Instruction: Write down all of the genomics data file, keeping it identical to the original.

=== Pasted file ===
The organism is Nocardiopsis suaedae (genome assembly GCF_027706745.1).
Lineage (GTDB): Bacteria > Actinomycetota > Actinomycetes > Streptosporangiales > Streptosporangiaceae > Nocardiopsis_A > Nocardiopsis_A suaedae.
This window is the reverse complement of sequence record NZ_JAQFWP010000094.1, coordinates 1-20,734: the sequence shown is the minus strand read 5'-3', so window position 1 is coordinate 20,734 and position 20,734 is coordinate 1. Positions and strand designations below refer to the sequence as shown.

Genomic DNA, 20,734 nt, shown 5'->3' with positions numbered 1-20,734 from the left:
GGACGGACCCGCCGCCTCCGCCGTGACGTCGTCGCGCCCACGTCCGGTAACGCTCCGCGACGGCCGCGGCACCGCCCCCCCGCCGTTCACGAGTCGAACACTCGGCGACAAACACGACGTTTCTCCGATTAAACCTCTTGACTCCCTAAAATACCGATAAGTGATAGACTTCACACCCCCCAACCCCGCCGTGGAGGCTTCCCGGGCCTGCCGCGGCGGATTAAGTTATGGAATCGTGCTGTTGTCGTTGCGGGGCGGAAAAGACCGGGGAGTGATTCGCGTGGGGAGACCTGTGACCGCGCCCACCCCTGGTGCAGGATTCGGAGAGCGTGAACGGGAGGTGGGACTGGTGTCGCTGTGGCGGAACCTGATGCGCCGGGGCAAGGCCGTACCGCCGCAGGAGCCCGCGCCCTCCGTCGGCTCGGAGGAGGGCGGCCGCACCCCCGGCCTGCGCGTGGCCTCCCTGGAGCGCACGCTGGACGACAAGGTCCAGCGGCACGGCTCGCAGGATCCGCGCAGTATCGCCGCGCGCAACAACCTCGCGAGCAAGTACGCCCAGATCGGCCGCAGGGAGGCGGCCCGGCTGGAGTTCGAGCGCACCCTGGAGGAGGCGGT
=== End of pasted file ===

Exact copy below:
The organism is Nocardiopsis suaedae (genome assembly GCF_027706745.1).
Lineage (GTDB): Bacteria > Actinomycetota > Actinomycetes > Streptosporangiales > Streptosporangiaceae > Nocardiopsis_A > Nocardiopsis_A suaedae.
This window is the reverse complement of sequence record NZ_JAQFWP010000094.1, coordinates 1-20,734: the sequence shown is the minus strand read 5'-3', so window position 1 is coordinate 20,734 and position 20,734 is coordinate 1. Positions and strand designations below refer to the sequence as shown.

Genomic DNA, 20,734 nt, shown 5'->3' with positions numbered 1-20,734 from the left:
GGACGGACCCGCCGCCTCCGCCGTGACGTCGTCGCGCCCACGTCCGGTAACGCTCCGCGACGGCCGCGGCACCGCCCCCCCGCCGTTCACGAGTCGAACACTCGGCGACAAACACGACGTTTCTCCGATTAAACCTCTTGACTCCCTAAAATACCGATAAGTGATAGACTTCACACCCCCCAACCCCGCCGTGGAGGCTTCCCGGGCCTGCCGCGGCGGATTAAGTTATGGAATCGTGCTGTTGTCGTTGCGGGGCGGAAAAGACCGGGGAGTGATTCGCGTGGGGAGACCTGTGACCGCGCCCACCCCTGGTGCAGGATTCGGAGAGCGTGAACGGGAGGTGGGACTGGTGTCGCTGTGGCGGAACCTGATGCGCCGGGGCAAGGCCGTACCGCCGCAGGAGCCCGCGCCCTCCGTCGGCTCGGAGGAGGGCGGCCGCACCCCCGGCCTGCGCGTGGCCTCCCTGGAGCGCACGCTGGACGACAAGGTCCAGCGGCACGGCTCGCAGGATCCGCGCAGTATCGCCGCGCGCAACAACCTCGCGAGCAAGTACGCCCAGATCGGCCGCAGGGAGGCGGCCCGGCTGGAGTTCGAGCGCACCCTGGAGGAGGCGGT